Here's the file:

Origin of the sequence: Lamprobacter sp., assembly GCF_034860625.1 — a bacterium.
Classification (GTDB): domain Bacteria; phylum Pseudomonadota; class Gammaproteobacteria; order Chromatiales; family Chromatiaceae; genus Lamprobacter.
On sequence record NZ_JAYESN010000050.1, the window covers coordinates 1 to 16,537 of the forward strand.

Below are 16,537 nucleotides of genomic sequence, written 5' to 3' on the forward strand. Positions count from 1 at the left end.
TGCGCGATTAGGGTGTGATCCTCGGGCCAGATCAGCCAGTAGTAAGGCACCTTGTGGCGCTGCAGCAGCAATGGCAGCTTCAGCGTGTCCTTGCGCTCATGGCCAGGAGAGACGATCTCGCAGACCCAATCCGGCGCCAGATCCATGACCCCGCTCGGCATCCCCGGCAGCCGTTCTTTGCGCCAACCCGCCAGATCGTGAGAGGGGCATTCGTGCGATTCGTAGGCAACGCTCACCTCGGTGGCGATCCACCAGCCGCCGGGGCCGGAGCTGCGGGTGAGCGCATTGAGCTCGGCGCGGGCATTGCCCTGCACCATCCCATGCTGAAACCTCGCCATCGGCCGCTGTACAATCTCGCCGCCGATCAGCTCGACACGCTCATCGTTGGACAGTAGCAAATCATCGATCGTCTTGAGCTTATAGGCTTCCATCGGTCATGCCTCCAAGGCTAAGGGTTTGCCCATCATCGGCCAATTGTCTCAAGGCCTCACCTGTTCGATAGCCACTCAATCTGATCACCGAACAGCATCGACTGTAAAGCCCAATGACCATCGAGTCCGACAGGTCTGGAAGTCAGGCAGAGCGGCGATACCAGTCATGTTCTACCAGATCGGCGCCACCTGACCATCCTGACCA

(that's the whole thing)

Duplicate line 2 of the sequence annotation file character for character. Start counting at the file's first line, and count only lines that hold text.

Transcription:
Classification (GTDB): domain Bacteria; phylum Pseudomonadota; class Gammaproteobacteria; order Chromatiales; family Chromatiaceae; genus Lamprobacter.